Here is the real issue with which the man needs help. He needs someone to help him see his own covetousness, which, as Paul clearly teaches in Colossians 3:5, is idolatry.
The man also needs to realize that life is more than money or earthly possessions. As David Guzik observes:
It isn't that Jesus is unconcerned about justice; but that He is all too aware that this man’s covetousness will do him more harm than not having his share of the inheritance.
i. We may fight and fight for what is ours by right; and in the end, having it may do us worse than if we had let it go and let God take care of the situation.
ii. Here is where the deceptive nature of the heart is such a challenge. We often mask our covetousness by claiming we are on a righteous crusade. (Commentary on Luke, e-Sword)
So this is the context of the parable, the exchange between Jesus and a man who is deceived by his own greed – a man who has lost sight of what really matters. This leads us to our second point.
II. The Communication of the Parable
The communication of the parable is found in verses 16-20.
As suggested by Klyne Snodgrass in his book Stories With Intent: A Comprehensive Guide to the Parables of Jesus, the parable itself may be divided into four movements (p. 394). We will follow his suggested outline.
The First Movement – the Plentiful Yield of a Rich Man's Field
The first movement is about the plentiful yield of a rich man's field, and it is found in verse 16.
NKJ Luke 12:16 Then He spoke a parable to them [again “the crowd,” vs. 13; an “innumerable multitude,” vs. 1], saying: “The ground of a certain rich man yielded plentifully.”
Notice the way Jesus emphasizes the fact that the field itself produced a great yield. He does not credit the rich man with having accomplished anything great himself. I would suggest that in this way Jesus is reflecting the Old Testament teaching about such matters, teaching with which any good Jew should be familiar. For example:
NKJ Deuteronomy 8:7-17 For the LORD your God is bringing you into a good land, a land of brooks of water, of fountains and springs, that flow out of valleys and hills; 8 a land of wheat and barley, of vines and fig trees and pomegranates, a land of olive oil and honey; 9 a land in which you will eat bread without scarcity, in which you will lack nothing; a land whose stones are iron and out of whose hills you can dig copper. 10 When you have eaten and are full, then you shall bless the LORD your God for the good land which He has given you. 11 Beware that you do not forget the LORD your God by not keeping His commandments, His judgments, and His statutes which I command you today, 12 lest – when you have eaten and are full, and have built beautiful houses and dwell in them; 13 and when your herds and your flocks multiply, and your silver and your gold are multiplied, and all that you have is multiplied; 14 when your heart is lifted up, and you forget the LORD your God who brought you out of the land of Egypt, from the house of bondage; 15 who led you through that great and terrible wilderness, in which were fiery serpents and scorpions and thirsty land where there was no water; who brought water for you out of the flinty rock; 16 who fed you in the wilderness with manna, which your fathers did not know, that He might humble you and that He might test you, to do you good in the end – 17 then you say in your heart, “My power and the might of my hand have gained me this wealth.”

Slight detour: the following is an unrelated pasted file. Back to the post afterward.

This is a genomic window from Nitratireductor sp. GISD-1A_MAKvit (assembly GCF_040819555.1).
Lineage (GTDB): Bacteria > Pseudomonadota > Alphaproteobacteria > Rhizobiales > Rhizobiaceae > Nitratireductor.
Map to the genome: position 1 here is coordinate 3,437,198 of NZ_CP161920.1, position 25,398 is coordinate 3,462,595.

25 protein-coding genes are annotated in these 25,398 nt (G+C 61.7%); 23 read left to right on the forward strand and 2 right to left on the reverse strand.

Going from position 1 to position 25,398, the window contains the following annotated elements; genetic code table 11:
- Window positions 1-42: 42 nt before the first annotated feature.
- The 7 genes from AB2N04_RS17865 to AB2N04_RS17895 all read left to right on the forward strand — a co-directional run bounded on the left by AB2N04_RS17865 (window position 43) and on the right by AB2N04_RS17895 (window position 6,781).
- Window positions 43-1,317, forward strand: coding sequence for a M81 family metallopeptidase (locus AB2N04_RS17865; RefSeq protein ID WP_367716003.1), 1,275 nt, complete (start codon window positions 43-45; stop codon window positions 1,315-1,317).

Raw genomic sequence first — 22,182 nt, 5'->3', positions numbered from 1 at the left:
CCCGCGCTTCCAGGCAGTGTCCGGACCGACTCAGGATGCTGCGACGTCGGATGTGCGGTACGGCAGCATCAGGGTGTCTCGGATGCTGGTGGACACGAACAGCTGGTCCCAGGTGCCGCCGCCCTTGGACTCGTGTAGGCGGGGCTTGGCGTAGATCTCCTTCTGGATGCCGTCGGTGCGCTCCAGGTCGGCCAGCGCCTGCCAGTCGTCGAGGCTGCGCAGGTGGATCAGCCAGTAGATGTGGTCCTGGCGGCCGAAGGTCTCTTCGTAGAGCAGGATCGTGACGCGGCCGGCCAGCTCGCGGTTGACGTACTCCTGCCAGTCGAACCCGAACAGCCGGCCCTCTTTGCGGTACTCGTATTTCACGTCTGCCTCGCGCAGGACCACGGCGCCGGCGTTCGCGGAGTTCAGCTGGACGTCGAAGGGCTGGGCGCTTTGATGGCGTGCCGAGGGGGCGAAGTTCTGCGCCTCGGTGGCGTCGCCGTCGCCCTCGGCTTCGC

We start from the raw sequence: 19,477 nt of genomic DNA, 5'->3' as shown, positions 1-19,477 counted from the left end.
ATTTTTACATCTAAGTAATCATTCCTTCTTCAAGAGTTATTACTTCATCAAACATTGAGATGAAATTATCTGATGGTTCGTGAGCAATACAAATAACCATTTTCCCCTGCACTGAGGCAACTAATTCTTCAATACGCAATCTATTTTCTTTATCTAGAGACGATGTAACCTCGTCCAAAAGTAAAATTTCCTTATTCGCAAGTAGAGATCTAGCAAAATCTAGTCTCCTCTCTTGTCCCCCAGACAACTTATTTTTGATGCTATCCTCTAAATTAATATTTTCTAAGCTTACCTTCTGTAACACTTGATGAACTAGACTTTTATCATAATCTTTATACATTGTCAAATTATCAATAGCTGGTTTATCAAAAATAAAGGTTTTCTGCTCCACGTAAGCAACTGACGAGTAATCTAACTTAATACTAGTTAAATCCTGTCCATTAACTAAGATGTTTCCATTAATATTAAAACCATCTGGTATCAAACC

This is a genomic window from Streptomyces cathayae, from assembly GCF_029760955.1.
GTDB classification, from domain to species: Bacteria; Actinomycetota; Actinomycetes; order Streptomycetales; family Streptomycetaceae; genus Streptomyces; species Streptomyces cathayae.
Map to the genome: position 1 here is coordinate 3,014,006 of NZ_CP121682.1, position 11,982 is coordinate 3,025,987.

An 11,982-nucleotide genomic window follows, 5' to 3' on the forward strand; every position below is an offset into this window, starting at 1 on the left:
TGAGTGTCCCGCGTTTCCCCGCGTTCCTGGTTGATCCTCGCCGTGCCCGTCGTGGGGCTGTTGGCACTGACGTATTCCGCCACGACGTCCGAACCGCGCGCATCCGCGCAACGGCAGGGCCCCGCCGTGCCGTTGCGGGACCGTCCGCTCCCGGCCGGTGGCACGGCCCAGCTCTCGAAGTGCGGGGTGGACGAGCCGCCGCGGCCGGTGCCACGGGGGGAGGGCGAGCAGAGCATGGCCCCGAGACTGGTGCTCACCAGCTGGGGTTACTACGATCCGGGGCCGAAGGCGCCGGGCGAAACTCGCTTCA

Notice as we move on that the man's response to the abundant yield of his field is not to thank God as the giver of such a bounty, but rather to focus on what to do with it for his own satisfaction. Thus the man is falling prey to the very issue about which God had warned the Israelites when He brought them into the land in the first place. This will become apparent as we look at the next part of the parable.
The Second Movement – the Problem Presented by the Unexpected Yield
The second movement is about the problem presented by the unexpected yield, and it is found in verse 17.
NKJ Luke 12:17 And he thought within himself, saying, “What shall I do, since I have no room to store my crops?”
The man had clearly not expected nor planned for such a great harvest as he now knew that he could expect. This is why he had no room to store such a yield. But this would also mean that he has ended up with more than he actually needs, doesn't it? So what will he do? We will find out in the next part of the parable.
The Third Movement – the Solution to the Problem
The third movement is about the solution to the problem of the unexpected yield, and it is found in verses 18-19.
NKJ Luke 12:18-19 So he said, “I will do this: I will pull down my barns and build greater, and there I will store all my crops and my goods. 19 And I will say to my soul [ψυχή], 'Soul [ψυχή], you have many goods laid up for many years; take your ease; eat, drink, and be merry.'”
Where is there any expression of thankfulness of God? Where is there any desire to use his unexpected and unneeded gains for God's purposes? Why does he not, for example, think of giving a greater thank offering at the temple, or of giving to the poor?
What we see here is a selfish desire in the rich man to take it easy and use everything for his own satisfaction and comfort. In the process he is looking many years down the road, but he fails to realize that there may be other unexpected events that could take place, other than just this unexpected windfall. And this leads us to the final pat of the part of the parable.